Atlanta will need big production from the likes of Freddie Freeman to make up for a rash of injuries.
by Christopher Wenrich
Key acquisitions: Ryan Doumit, Gavin Floyd, Mat Gamel
Key losses: Tim Hudson, Brian McCann, Paul Maholm, Luis Ayala, Eric O’Flaherty
Since the 1990s, the Atlanta Braves have always fielded a competitive team and shown the ability to overcome adversity. But with the rash of injuries already taking a toll on the squad, the adversity may prove to be too much. Pitchers Brandon Beachy and Kris Medlen are out for the year and will be undergoing Tommy John surgery (Beachy’s second in three years). Tim Hudson – formerly of the Braves – signed with the San Francisco Giants. Pitchers Mike Minor and Gavin Floyd are also injured and may not be back until late April or early May.
C: Evan Gattis
1B: Freddie Freeman
2B: Dan Uggla
3B: Chris Johnson
SS: Andrelton Simmons
LF: Justin Upton
CF: B.J. Upton
RF: Jason Heyward
Jason Heyward should lead off for the Braves, as he is the only hitter they have – aside from Freddie Freeman – who can get on base consistently. B.J. Upton is not qualified for the role, as he registered a sub-.300 on-base percentage in back-to-back seasons. In 2013, Upton hit a paltry .184 and struck out 151 times in only 391 at-bats. Justin Upton (161 strikeouts in 558 at-bats) and Dan Uggla (171 strikeouts in 448 at-bats) round out the Braves’ swing-and-miss brigade. The threesome provide the Braves with plenty of potential for home runs; however, they swing more violently than a screen door in a tornado. Their penchant for strikeouts render their offense inconsistent and unpredictable.
Freeman will provide consistency and all-star numbers. Chris Johnson is a steady contact hitter. Although it is unlikely that Johnson will repeat last season’s breakout .321 average, it would not be entirely surprising (.289 career average). Outside of Heyward, Freeman and Johnson, there is little consistency in the lineup. Andrelton Simmons is perhaps the best defensive shortstop in baseball, but he is not a spectacular hitter. Simmons does have the potential to grow as a hitter and has decent pop in his bat. Hitting 15-20 home runs is not out of the question for Simmons, and his average may improve as he gains more experience.
Catcher Evan Gattis is another feast-or-famine hitter in the Braves lineup. Should Gattis struggle mightily or suffer injuries, Ryan Doumit could replace him in the lineup. Doumit was a shrewd signing for the Braves, as he can catch, play first base and the outfield.
With Beachy and Medlen out for the year, Julio Teheran gets the nod for opening day. Teheran struggled in his few Major League starts in 2011 and 2012, but he followed with a strong 2013 season and has secured his spot in the Majors. Teheran posted a 3.20 ERA and 1.17 WHIP in 30 starts last season. The youngster has tremendous potential and will continue to grow as a pitcher. In the wake of the Beachy/Medlen injuries, the Braves signed Ervin Santana to provide some semblance of stability in their rotation. Santana has displayed bouts of both brilliance and ineptitude in his inconsistent career.
Alex Wood – the Braves’ second-round draft choice in 2012 – will start the season in the rotation. Wood has looked impressive this spring, as he currently sports a 0.45 ERA. Wood may be moved to the bullpen when/if Floyd and Minor return. If Wood continues to impress during the regular season, the Braves may opt to keep him in the rotation and could move Floyd to the bullpen. The Braves recently released Freddy Garcia and signed veteran Aaron Harang.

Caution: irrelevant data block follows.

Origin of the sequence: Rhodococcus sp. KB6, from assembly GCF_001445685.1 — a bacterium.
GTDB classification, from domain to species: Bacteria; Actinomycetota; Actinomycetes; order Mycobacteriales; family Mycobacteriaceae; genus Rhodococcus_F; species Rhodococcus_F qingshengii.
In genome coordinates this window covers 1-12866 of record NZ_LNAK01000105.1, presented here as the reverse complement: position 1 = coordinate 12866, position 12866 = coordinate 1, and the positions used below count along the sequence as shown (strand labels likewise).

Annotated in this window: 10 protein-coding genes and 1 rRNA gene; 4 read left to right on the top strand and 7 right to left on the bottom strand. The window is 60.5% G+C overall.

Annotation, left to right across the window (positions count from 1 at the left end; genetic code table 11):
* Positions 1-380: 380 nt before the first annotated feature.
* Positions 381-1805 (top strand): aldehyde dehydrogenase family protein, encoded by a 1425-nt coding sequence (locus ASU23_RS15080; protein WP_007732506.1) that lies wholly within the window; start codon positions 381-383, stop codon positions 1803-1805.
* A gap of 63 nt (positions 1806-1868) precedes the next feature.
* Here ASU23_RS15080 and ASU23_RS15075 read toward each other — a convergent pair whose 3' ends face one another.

Craig Kimbrel – widely regarded as the best closer in baseball – will again serve as closer. Jordan Walden will likely serve as the setup man. The Braves had perhaps the best bullpen in baseball for years, but it looks like it may be a shadow of its former self now. Jonny Venters will start the season on the disabled list and may be out until late May or early June. Eric O’Flaherty is now with the Oakland Athletics. An inconsistent lineup combined with a lack of proven depth in the bullpen may add up to many losses for the Braves this year. The injuries to the starting pitchers may also lead to the bullpen being overworked.
Despite the injuries, the Braves will not be lacking catchers. Doumit can catch, play first base and the outfield and Gerald Laird will serve as a backup catcher. Ramiro Pena will back up Uggla at second base and may steal the job if Uggla has another challenging season. Tyler Pastornicky – who tore his ACL last August – will back up Simmons at shortstop. Mat Gamel provides a power bat on the bench and can play first base and the outfield. Gamel was once a top prospect in the Milwaukee Brewers’ organization, but he struggled with injuries and was an underachiever.
Outfielder Jordan Schafer will likely start the season on the bench. If B.J. Upton underperforms, he may lose his starting job to Schafer, who hit .247 last season but registered a respectable .331 on-base percentage. Despite appearing in only 94 games and 234 at-bats as a part-time player last season, Schafer led the Braves with 22 stolen bases and was caught six times.
The Braves could finish second in the National League East if their offense shows more consistency and if they get another Herculean effort from Freeman, but a fourth place finish is more likely. When top relief pitchers like Venters go down with an injury, O’Flaherty signs with another team, and Gamel is a key acquisition, all signs point to a troubled season. Look for the Braves to be surpassed by the New York Mets this season and battle with the Philadelphia Phillies for third place.
Christopher Wenrich is a contributor for Designated For Assignment. Follow him on Twitter (@DuggerSports).